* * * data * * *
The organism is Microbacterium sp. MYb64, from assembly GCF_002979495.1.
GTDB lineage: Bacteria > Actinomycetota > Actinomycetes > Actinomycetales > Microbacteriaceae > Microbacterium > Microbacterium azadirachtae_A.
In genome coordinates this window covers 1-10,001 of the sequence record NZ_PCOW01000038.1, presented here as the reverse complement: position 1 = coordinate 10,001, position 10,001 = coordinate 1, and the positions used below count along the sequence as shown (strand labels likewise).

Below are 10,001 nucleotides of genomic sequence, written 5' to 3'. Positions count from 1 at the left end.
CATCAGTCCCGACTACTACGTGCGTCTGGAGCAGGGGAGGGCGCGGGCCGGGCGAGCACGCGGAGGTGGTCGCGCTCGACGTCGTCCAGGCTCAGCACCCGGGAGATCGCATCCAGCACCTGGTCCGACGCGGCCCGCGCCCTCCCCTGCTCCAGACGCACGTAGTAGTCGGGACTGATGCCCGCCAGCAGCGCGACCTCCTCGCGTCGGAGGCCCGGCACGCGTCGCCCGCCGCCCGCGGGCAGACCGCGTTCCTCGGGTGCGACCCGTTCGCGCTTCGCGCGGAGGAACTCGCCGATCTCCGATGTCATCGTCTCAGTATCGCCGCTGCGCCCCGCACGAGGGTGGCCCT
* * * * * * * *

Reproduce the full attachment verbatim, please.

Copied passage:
The organism is Microbacterium sp. MYb64, from assembly GCF_002979495.1.
GTDB lineage: Bacteria > Actinomycetota > Actinomycetes > Actinomycetales > Microbacteriaceae > Microbacterium > Microbacterium azadirachtae_A.
In genome coordinates this window covers 1-10,001 of the sequence record NZ_PCOW01000038.1, presented here as the reverse complement: position 1 = coordinate 10,001, position 10,001 = coordinate 1, and the positions used below count along the sequence as shown (strand labels likewise).

Below are 10,001 nucleotides of genomic sequence, written 5' to 3'. Positions count from 1 at the left end.
CATCAGTCCCGACTACTACGTGCGTCTGGAGCAGGGGAGGGCGCGGGCCGGGCGAGCACGCGGAGGTGGTCGCGCTCGACGTCGTCCAGGCTCAGCACCCGGGAGATCGCATCCAGCACCTGGTCCGACGCGGCCCGCGCCCTCCCCTGCTCCAGACGCACGTAGTAGTCGGGACTGATGCCCGCCAGCAGCGCGACCTCCTCGCGTCGGAGGCCCGGCACGCGTCGCCCGCCGCCCGCGGGCAGACCGCGTTCCTCGGGTGCGACCCGTTCGCGCTTCGCGCGGAGGAACTCGCCGATCTCCGATGTCATCGTCTCAGTATCGCCGCTGCGCCCCGCACGAGGGTGGCCCT